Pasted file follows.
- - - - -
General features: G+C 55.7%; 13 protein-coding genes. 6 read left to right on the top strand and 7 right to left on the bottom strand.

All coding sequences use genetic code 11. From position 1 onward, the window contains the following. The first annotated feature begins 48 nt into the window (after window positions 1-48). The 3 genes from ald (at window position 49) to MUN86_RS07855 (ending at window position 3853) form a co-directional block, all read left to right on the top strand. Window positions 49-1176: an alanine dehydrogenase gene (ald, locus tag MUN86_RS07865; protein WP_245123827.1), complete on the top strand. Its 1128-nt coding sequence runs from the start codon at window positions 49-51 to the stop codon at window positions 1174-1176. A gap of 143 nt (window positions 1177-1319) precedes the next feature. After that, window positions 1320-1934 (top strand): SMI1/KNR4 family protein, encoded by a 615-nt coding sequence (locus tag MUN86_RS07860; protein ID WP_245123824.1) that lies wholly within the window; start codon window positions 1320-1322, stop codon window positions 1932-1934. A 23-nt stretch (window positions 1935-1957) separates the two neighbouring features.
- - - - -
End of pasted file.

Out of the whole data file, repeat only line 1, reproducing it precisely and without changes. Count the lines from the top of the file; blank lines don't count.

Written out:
General features: G+C 55.7%; 13 protein-coding genes. 6 read left to right on the top strand and 7 right to left on the bottom strand.